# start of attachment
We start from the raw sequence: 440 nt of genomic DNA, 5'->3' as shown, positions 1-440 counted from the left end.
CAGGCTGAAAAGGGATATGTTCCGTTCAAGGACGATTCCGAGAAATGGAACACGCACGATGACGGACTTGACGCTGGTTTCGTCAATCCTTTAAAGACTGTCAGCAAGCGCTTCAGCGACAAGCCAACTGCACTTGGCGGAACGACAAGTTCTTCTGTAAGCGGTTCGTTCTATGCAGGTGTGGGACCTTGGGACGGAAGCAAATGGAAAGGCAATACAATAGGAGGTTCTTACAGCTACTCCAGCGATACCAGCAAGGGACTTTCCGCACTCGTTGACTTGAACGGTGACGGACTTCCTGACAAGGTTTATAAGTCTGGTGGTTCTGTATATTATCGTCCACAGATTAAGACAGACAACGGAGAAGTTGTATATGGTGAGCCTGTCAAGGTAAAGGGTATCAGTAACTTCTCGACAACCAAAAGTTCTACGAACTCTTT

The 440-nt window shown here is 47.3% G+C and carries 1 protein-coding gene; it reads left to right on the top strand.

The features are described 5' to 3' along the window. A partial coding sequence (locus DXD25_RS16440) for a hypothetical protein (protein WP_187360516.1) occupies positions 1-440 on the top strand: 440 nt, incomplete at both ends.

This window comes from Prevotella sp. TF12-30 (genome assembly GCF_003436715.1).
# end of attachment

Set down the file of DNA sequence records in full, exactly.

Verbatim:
We start from the raw sequence: 440 nt of genomic DNA, 5'->3' as shown, positions 1-440 counted from the left end.
CAGGCTGAAAAGGGATATGTTCCGTTCAAGGACGATTCCGAGAAATGGAACACGCACGATGACGGACTTGACGCTGGTTTCGTCAATCCTTTAAAGACTGTCAGCAAGCGCTTCAGCGACAAGCCAACTGCACTTGGCGGAACGACAAGTTCTTCTGTAAGCGGTTCGTTCTATGCAGGTGTGGGACCTTGGGACGGAAGCAAATGGAAAGGCAATACAATAGGAGGTTCTTACAGCTACTCCAGCGATACCAGCAAGGGACTTTCCGCACTCGTTGACTTGAACGGTGACGGACTTCCTGACAAGGTTTATAAGTCTGGTGGTTCTGTATATTATCGTCCACAGATTAAGACAGACAACGGAGAAGTTGTATATGGTGAGCCTGTCAAGGTAAAGGGTATCAGTAACTTCTCGACAACCAAAAGTTCTACGAACTCTTT

The 440-nt window shown here is 47.3% G+C and carries 1 protein-coding gene; it reads left to right on the top strand.

The features are described 5' to 3' along the window. A partial coding sequence (locus DXD25_RS16440) for a hypothetical protein (protein WP_187360516.1) occupies positions 1-440 on the top strand: 440 nt, incomplete at both ends.

This window comes from Prevotella sp. TF12-30 (genome assembly GCF_003436715.1).